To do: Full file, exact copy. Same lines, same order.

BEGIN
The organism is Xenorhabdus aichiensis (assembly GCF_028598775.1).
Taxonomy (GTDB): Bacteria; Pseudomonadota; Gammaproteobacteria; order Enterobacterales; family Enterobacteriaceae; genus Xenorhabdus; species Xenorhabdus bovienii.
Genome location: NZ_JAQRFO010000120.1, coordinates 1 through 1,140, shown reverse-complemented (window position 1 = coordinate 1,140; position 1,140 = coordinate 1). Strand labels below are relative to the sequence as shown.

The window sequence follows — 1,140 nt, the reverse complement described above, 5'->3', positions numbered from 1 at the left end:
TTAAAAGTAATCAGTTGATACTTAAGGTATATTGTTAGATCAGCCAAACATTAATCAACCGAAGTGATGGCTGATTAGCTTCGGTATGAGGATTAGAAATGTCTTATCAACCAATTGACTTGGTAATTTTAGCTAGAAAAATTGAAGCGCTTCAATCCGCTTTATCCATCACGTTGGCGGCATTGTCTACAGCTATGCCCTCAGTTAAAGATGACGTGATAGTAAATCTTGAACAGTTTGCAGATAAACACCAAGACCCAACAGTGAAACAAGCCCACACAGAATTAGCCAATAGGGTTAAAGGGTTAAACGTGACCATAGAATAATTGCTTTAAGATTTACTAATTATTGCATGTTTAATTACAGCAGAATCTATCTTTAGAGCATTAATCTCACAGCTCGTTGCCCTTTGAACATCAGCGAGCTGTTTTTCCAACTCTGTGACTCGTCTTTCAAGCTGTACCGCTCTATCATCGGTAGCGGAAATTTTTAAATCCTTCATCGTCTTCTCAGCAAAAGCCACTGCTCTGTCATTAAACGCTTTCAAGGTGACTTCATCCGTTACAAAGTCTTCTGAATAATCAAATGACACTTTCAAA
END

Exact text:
The organism is Xenorhabdus aichiensis (assembly GCF_028598775.1).
Taxonomy (GTDB): Bacteria; Pseudomonadota; Gammaproteobacteria; order Enterobacterales; family Enterobacteriaceae; genus Xenorhabdus; species Xenorhabdus bovienii.
Genome location: NZ_JAQRFO010000120.1, coordinates 1 through 1,140, shown reverse-complemented (window position 1 = coordinate 1,140; position 1,140 = coordinate 1). Strand labels below are relative to the sequence as shown.

The window sequence follows — 1,140 nt, the reverse complement described above, 5'->3', positions numbered from 1 at the left end:
TTAAAAGTAATCAGTTGATACTTAAGGTATATTGTTAGATCAGCCAAACATTAATCAACCGAAGTGATGGCTGATTAGCTTCGGTATGAGGATTAGAAATGTCTTATCAACCAATTGACTTGGTAATTTTAGCTAGAAAAATTGAAGCGCTTCAATCCGCTTTATCCATCACGTTGGCGGCATTGTCTACAGCTATGCCCTCAGTTAAAGATGACGTGATAGTAAATCTTGAACAGTTTGCAGATAAACACCAAGACCCAACAGTGAAACAAGCCCACACAGAATTAGCCAATAGGGTTAAAGGGTTAAACGTGACCATAGAATAATTGCTTTAAGATTTACTAATTATTGCATGTTTAATTACAGCAGAATCTATCTTTAGAGCATTAATCTCACAGCTCGTTGCCCTTTGAACATCAGCGAGCTGTTTTTCCAACTCTGTGACTCGTCTTTCAAGCTGTACCGCTCTATCATCGGTAGCGGAAATTTTTAAATCCTTCATCGTCTTCTCAGCAAAAGCCACTGCTCTGTCATTAAACGCTTTCAAGGTGACTTCATCCGTTACAAAGTCTTCTGAATAATCAAATGACACTTTCAAA